The sixth Women in World Athletics (WIWA) Conference in London (© Organisers)
Against the backdrop of last weekend’s Athletics World Cup, presented by Muller, the sixth edition of the Women in World Athletics (WIWA) Conference took place at the London Stadium, this one in partnership with the world athletics federation, IAAF.
WIWA, which was launched by UK Athletics in 2013, has grown as a project. The ambition to bring women from across the world of athletics together was first mentioned back in 2011 as part of the successful bid campaign to host the IAAF World Championships London 2017.
With 2017 now past, a further 40 delegates from 25 countries attended expert seminars in a number of key subject areas.
Day one of the event featured discussion on diversity, governance reform and change management, while the second day focused on more personal aspects, including building a personal brand, leadership processes and mentoring and networking opportunities.
Speakers across the weekend included Olympian and UK Athletics’ lead for diversity and equality Donna Fraser, Olympian and UK Athletics Board Member Sarah Rowell, who delivered the keynote speech at the welcome dinner, IAAF Council Member and Chair of the IAAF’s Gender Leadership Taskforce Stephanie Hightower, Director of Sports Officials Consultancy and active football referee for 29 years, Janie Frampton with a keynote closing speech from IAAF President Sebastian Coe
“The sport of athletics has been one of the foremost advocates for women’s sport for almost a century,” said Coe. “It has long championed equal access to competition and equal prize money and now needs to see the same parity at administrative levels of the sport – from technical officials to coaching and board positions. We have enshrined in our constitution a roadmap for reaching gender parity on the IAAF Council by 2027 with the first female Vice President being elected in 2019. We now need to ensure we have a clear pathway for women to enter and progress in the sport from anywhere around the world and the WIWA is an excellent example of the courses and programmes that have been put in place and are being driven by women in our sport to help us achieve this.”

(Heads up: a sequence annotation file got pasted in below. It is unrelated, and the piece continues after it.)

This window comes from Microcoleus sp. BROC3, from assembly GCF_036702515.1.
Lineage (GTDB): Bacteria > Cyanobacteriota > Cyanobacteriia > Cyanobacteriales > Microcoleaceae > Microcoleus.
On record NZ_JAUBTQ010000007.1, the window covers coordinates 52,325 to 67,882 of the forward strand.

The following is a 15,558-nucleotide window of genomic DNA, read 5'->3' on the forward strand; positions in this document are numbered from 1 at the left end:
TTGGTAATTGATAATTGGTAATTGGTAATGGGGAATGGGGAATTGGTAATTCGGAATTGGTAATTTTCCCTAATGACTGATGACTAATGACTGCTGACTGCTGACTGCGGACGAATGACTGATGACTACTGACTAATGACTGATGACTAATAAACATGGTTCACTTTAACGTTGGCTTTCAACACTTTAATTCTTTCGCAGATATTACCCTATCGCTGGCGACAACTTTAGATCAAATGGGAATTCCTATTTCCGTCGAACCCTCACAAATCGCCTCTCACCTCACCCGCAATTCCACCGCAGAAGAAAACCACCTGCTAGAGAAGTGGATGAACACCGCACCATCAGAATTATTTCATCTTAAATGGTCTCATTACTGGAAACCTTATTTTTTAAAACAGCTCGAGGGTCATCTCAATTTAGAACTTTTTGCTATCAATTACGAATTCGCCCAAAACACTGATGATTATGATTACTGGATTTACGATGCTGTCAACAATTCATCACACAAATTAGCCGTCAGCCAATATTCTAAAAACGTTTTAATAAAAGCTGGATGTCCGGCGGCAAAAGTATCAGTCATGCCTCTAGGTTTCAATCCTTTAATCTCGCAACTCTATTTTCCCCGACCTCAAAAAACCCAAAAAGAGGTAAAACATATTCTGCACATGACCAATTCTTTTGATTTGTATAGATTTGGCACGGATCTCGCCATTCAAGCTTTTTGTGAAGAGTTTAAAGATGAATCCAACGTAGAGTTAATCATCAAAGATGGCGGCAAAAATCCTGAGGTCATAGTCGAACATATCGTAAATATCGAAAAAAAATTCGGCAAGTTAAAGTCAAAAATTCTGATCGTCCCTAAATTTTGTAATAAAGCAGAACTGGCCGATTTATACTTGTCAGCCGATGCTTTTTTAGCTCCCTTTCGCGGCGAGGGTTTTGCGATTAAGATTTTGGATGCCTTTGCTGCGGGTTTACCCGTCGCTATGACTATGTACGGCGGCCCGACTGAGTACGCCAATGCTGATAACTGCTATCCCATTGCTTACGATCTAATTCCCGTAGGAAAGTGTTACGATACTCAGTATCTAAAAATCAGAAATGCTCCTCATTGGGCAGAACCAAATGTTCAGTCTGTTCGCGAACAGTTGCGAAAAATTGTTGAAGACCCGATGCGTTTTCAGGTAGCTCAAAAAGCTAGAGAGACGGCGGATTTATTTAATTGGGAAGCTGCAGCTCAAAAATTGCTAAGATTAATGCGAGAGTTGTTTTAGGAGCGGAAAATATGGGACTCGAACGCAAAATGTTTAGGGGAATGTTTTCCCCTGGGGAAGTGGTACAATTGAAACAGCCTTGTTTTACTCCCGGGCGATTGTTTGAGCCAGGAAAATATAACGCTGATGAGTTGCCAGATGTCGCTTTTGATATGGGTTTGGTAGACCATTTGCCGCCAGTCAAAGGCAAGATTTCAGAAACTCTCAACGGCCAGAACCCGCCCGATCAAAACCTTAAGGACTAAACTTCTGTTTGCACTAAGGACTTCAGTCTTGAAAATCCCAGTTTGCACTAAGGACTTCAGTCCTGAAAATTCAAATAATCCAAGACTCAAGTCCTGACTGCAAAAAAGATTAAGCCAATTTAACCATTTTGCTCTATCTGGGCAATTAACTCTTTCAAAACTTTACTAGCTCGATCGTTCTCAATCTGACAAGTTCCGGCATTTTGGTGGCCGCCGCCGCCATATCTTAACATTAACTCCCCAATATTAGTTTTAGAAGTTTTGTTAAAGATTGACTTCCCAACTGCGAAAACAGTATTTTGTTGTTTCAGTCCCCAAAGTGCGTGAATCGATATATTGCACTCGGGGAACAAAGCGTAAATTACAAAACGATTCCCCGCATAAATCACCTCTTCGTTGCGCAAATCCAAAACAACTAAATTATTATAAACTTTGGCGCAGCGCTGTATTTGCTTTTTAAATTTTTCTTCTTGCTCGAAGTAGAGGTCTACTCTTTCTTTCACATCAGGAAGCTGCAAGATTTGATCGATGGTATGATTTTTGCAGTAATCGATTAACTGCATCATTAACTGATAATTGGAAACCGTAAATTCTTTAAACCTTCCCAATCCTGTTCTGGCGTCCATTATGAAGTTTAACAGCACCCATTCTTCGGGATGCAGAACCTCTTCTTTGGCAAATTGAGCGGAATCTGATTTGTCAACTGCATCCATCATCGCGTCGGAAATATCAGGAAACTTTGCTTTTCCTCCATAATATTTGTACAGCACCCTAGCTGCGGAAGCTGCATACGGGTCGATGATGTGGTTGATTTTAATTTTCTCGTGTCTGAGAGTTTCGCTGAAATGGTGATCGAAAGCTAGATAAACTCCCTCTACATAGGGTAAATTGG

Rowell, who enticingly opened the weekend’s proceedings with a presentation entitled ‘Never Be Afraid to Be the First Penguin’, took delegates through a journey of recognising convention, the ability to take calculated risks, understanding leadership strengths, and understanding that change can be uncomfortable and sticking to the plan.
“The Women in World Athletics Initiative is important for women on a number of fronts, from a developmental perspective in allowing them to learn and benefit from others, building a network of peers they can access to support their journey,” said Rowell. “It would have been great to have had the opportunity to have been part of something like this earlier in my career, and I hope those involved can take these lessons forward into their everyday lives.”
Cherry Alexander, British Athletics Major event director and founder of the WIWA project, said: “The world is changing in so many ways. Never before has the idea of gender equity and equality been so high up the agenda in every walk of life. We are in many ways blessed to be in a sport that has equality in competition opportunities, competitors and disciplines, yet there is much work to do to ensure that behind the athletes, and in every part of the support and administration, our staff and leaders represent men and women equally.
“I am proud that WIWA is helping to work towards this for the sport of athletics,” she added. “I am also proud of how we have been supported by many male colleagues and leaders in this project. Our thanks go to the IAAF who is ensuring gender equity is a high priority on their change management agenda.”